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Editor's Viewpoint

Families of missing left living in torment

Editor's Viewpoint


 

Tony Lynch

To have a loved one seemingly vanish off the face of the Earth without explanation must be one of the most traumatic experiences any family could face.

In Northern Ireland perhaps the most obvious example of such events was the mystery of the 16 people who became known as the Disappeared. Thirteen of them were eventually found, and all had been killed by republicans.

Those cases attracted worldwide publicity, but there have been other cases which are barely remembered by anyone except the person's family.

One of those was Tony Lynch, who went missing 18 years ago and whose body was only found this year in a car submerged in Lough Erne near Lisnaskea.

In a moving interview today, his son Peter tells how the family waited and waited to hear any news about their father, and had given up all hope before his body was finally found.

Over the years they had come to accept that their father was dead, but that did not ease the torment. Where was his body? Astonishingly, it was only about five miles from the family home, and Peter had often sailed in the area where the car and remains were found.

Why did he disappear? Was it the result of foul play on someone's part? The discovery of the body does not answer all the questions, but it does give a certain closure.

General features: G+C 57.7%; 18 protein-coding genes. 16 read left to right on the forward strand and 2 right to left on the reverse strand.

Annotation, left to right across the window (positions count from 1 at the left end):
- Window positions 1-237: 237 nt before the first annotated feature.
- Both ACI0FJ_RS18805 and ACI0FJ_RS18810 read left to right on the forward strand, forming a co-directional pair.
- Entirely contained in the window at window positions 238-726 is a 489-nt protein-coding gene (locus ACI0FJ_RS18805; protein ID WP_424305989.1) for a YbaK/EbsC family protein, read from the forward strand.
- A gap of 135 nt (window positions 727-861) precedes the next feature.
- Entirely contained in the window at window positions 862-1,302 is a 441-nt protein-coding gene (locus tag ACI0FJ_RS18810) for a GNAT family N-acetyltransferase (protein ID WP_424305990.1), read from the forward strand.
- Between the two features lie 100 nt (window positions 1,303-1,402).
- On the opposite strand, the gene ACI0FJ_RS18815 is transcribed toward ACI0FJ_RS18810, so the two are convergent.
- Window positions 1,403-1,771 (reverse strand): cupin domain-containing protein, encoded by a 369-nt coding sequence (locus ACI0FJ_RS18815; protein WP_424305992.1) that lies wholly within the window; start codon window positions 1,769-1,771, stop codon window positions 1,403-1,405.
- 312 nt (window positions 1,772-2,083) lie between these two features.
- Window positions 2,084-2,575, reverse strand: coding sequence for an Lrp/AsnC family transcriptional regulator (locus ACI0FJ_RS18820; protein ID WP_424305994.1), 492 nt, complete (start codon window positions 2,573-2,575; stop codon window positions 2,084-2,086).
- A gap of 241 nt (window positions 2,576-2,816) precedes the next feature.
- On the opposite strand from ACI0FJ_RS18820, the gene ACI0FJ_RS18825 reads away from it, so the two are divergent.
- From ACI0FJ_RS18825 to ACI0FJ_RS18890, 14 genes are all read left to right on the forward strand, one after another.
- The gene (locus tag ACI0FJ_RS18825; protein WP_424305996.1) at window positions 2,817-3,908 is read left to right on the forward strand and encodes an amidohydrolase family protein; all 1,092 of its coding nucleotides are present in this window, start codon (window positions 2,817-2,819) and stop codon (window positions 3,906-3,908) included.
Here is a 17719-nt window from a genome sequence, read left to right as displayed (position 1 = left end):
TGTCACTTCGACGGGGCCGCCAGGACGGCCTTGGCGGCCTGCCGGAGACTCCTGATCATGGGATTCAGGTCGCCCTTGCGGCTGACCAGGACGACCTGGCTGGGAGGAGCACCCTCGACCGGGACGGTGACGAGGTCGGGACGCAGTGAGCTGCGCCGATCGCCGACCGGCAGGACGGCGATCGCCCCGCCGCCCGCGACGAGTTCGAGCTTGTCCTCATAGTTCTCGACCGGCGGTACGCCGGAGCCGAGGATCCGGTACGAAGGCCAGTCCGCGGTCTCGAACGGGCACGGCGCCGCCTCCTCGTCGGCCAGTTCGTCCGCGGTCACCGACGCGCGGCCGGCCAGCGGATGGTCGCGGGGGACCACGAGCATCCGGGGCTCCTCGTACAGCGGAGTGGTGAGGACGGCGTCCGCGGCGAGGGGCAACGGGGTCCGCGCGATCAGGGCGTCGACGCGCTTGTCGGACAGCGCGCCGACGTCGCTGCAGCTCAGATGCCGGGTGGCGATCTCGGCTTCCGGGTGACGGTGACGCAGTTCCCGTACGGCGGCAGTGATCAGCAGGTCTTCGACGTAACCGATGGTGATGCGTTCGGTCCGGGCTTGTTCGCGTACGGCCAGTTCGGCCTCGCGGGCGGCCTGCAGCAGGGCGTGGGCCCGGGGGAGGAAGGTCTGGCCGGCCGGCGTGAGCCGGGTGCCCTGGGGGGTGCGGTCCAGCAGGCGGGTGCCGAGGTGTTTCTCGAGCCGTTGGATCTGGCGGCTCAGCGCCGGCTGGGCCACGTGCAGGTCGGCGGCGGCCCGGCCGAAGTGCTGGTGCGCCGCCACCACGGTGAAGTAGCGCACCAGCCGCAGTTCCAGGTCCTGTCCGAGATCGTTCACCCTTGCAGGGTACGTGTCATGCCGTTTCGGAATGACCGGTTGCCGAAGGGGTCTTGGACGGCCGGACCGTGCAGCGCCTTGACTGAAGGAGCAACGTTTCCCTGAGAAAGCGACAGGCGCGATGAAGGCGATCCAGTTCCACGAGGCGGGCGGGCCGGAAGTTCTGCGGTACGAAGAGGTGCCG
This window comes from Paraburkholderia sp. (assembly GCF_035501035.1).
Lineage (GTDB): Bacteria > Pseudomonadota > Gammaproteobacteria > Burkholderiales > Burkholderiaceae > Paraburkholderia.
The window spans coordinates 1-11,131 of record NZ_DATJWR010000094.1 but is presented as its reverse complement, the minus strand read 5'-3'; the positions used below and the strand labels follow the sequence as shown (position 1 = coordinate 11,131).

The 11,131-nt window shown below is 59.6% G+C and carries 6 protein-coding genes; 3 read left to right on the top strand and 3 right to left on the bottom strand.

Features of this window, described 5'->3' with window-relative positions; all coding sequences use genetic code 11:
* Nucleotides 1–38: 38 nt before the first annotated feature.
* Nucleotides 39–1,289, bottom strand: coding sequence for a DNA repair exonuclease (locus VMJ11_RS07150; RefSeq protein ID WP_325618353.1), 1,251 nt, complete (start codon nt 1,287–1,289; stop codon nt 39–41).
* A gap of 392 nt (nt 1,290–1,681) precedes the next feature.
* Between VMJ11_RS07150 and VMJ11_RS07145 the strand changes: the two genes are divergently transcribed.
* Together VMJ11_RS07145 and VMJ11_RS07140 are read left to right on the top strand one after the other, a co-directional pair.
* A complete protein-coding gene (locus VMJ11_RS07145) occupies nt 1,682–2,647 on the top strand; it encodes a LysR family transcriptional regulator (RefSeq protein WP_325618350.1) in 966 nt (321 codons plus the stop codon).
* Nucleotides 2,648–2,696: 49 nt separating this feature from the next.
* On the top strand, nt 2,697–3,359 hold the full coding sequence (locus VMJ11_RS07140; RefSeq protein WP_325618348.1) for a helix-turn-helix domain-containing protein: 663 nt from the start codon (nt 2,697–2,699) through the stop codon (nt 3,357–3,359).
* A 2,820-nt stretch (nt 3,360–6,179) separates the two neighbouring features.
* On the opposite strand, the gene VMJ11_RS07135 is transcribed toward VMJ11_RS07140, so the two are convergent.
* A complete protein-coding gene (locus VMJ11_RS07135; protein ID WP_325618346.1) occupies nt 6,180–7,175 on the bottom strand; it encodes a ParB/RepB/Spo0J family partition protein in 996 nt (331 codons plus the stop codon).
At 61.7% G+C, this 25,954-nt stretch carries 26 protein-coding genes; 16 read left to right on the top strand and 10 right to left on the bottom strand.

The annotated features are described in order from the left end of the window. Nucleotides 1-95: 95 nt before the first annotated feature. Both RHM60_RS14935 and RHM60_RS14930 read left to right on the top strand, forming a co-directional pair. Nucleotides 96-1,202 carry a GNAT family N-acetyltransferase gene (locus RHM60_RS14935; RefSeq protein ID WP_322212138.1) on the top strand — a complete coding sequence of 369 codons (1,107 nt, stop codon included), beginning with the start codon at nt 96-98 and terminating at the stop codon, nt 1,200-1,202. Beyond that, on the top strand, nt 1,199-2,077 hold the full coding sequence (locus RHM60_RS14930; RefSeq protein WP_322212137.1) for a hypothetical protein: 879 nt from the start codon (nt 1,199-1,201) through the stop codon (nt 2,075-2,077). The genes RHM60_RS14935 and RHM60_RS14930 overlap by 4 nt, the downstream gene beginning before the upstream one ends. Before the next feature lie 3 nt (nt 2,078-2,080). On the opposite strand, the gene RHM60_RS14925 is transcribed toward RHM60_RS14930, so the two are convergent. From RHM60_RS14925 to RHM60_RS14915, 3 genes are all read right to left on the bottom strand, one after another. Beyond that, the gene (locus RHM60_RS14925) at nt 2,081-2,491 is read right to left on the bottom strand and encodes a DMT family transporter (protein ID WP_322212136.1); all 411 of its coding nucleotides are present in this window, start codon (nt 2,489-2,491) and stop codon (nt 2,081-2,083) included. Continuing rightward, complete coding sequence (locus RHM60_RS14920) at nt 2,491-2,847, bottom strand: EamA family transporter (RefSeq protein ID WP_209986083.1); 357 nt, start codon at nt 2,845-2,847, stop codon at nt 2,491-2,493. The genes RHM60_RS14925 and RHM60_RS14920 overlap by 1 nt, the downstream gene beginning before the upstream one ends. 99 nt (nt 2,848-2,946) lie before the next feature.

Now the family has a grave to visit. Peter no longer has to pretend to his children that their grandfather had simply gone away. He can begin to tell them the truth as he knows it.

In a remarkable twist of fate, the disappearance of another man in very similar circumstances came to prominence this week with the finding of a submerged vehicle in the River Bann near Bellaghy in Co Londonderry. The car is similar to one driven by Tobermore man James Patterson, who vanished in October 1991.

His disappearance was a mystery to all in the tight-knit village where he lived, and was a frequent topic of conversation. Will the car give up the secret of his death, or will his body even be found?

For his family the hope will be that they too can have a burial, a grave to visit and the knowledge at last that he has been found. It will be final confirmation that the family's decades-long fears were correct.

Their pain was never allowed to ease because there was no body to grieve over. Maybe that healing process will begin shortly.

Belfast Telegraph